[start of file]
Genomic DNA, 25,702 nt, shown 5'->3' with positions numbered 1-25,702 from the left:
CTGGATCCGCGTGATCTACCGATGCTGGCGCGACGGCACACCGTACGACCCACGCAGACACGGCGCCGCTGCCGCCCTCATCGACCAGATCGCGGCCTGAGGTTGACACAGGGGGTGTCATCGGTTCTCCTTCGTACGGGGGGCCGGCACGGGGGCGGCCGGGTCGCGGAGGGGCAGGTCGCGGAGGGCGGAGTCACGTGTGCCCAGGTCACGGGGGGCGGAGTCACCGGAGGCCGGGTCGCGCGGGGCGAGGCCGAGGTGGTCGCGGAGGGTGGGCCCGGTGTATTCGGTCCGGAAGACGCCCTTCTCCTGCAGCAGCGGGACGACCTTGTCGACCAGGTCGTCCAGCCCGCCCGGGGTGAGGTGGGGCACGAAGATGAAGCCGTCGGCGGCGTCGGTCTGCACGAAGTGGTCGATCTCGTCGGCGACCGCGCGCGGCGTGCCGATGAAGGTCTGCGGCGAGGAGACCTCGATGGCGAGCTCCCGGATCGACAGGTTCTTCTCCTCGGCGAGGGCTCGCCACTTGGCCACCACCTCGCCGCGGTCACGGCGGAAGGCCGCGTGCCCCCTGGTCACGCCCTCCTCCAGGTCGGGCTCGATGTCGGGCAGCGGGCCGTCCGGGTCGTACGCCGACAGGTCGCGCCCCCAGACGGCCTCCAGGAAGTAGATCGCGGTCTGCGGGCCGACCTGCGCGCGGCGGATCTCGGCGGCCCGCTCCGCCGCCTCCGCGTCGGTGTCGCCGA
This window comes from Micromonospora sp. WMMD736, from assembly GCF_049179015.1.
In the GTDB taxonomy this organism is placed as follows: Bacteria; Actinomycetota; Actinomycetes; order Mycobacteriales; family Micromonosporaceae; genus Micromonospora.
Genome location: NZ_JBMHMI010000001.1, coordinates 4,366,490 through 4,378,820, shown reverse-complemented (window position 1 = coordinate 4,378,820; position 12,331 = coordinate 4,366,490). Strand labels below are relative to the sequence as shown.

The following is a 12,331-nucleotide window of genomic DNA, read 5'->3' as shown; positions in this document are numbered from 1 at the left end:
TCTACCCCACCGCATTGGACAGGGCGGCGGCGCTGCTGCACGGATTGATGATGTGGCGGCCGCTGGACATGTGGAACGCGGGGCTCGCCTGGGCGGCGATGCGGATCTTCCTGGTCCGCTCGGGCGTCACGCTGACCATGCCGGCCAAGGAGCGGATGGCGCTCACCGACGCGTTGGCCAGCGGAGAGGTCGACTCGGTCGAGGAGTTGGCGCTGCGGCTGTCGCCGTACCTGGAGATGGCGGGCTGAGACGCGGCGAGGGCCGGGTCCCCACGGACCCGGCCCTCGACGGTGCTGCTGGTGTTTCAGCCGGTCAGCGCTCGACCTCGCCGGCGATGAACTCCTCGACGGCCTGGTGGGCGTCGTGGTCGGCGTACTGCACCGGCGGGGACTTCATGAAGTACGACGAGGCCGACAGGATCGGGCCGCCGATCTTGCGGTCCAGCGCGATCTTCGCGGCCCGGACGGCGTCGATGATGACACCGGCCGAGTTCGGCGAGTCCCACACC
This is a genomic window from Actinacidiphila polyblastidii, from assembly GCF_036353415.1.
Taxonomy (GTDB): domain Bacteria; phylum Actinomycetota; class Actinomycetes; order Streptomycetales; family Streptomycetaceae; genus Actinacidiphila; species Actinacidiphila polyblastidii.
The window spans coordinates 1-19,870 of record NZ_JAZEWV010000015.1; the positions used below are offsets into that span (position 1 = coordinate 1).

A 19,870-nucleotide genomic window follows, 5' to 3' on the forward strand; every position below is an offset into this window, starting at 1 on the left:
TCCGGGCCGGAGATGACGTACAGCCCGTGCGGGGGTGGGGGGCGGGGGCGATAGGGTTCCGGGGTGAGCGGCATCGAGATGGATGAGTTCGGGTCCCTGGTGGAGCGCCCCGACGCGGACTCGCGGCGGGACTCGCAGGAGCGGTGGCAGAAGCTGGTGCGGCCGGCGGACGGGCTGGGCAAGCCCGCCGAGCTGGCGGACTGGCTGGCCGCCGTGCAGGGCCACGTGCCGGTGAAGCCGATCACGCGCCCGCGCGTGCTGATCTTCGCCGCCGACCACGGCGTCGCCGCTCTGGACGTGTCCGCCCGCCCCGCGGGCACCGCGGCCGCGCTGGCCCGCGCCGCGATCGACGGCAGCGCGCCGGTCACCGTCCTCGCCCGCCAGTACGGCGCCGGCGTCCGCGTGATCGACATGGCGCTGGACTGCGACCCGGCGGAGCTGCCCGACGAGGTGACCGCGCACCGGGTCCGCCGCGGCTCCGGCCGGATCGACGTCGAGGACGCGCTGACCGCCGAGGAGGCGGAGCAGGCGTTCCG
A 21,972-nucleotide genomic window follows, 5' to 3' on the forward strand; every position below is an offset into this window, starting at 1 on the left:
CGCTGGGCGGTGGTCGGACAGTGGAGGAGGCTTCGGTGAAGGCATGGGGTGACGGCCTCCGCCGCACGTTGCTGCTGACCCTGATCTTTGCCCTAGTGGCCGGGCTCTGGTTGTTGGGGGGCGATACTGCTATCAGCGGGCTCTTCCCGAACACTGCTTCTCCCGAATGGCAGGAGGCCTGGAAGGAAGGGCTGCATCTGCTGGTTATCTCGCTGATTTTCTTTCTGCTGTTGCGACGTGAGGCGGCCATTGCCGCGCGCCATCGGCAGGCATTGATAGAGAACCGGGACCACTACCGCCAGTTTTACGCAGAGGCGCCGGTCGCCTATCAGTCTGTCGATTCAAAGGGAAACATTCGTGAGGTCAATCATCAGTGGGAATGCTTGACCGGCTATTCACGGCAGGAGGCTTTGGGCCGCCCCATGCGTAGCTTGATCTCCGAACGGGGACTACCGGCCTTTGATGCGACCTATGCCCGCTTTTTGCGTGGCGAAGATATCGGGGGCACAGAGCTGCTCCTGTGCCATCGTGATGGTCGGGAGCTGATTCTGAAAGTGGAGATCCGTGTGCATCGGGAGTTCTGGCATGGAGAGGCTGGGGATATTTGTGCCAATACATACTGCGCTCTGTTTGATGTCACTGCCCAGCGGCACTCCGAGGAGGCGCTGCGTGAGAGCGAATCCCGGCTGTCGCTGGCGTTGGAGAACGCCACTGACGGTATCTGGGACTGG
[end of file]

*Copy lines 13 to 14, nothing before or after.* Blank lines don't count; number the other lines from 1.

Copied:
A 21,972-nucleotide genomic window follows, 5' to 3' on the forward strand; every position below is an offset into this window, starting at 1 on the left:
CGCTGGGCGGTGGTCGGACAGTGGAGGAGGCTTCGGTGAAGGCATGGGGTGACGGCCTCCGCCGCACGTTGCTGCTGACCCTGATCTTTGCCCTAGTGGCCGGGCTCTGGTTGTTGGGGGGCGATACTGCTATCAGCGGGCTCTTCCCGAACACTGCTTCTCCCGAATGGCAGGAGGCCTGGAAGGAAGGGCTGCATCTGCTGGTTATCTCGCTGATTTTCTTTCTGCTGTTGCGACGTGAGGCGGCCATTGCCGCGCGCCATCGGCAGGCATTGATAGAGAACCGGGACCACTACCGCCAGTTTTACGCAGAGGCGCCGGTCGCCTATCAGTCTGTCGATTCAAAGGGAAACATTCGTGAGGTCAATCATCAGTGGGAATGCTTGACCGGCTATTCACGGCAGGAGGCTTTGGGCCGCCCCATGCGTAGCTTGATCTCCGAACGGGGACTACCGGCCTTTGATGCGACCTATGCCCGCTTTTTGCGTGGCGAAGATATCGGGGGCACAGAGCTGCTCCTGTGCCATCGTGATGGTCGGGAGCTGATTCTGAAAGTGGAGATCCGTGTGCATCGGGAGTTCTGGCATGGAGAGGCTGGGGATATTTGTGCCAATACATACTGCGCTCTGTTTGATGTCACTGCCCAGCGGCACTCCGAGGAGGCGCTGCGTGAGAGCGAATCCCGGCTGTCGCTGGCGTTGGAGAACGCCACTGACGGTATCTGGGACTGG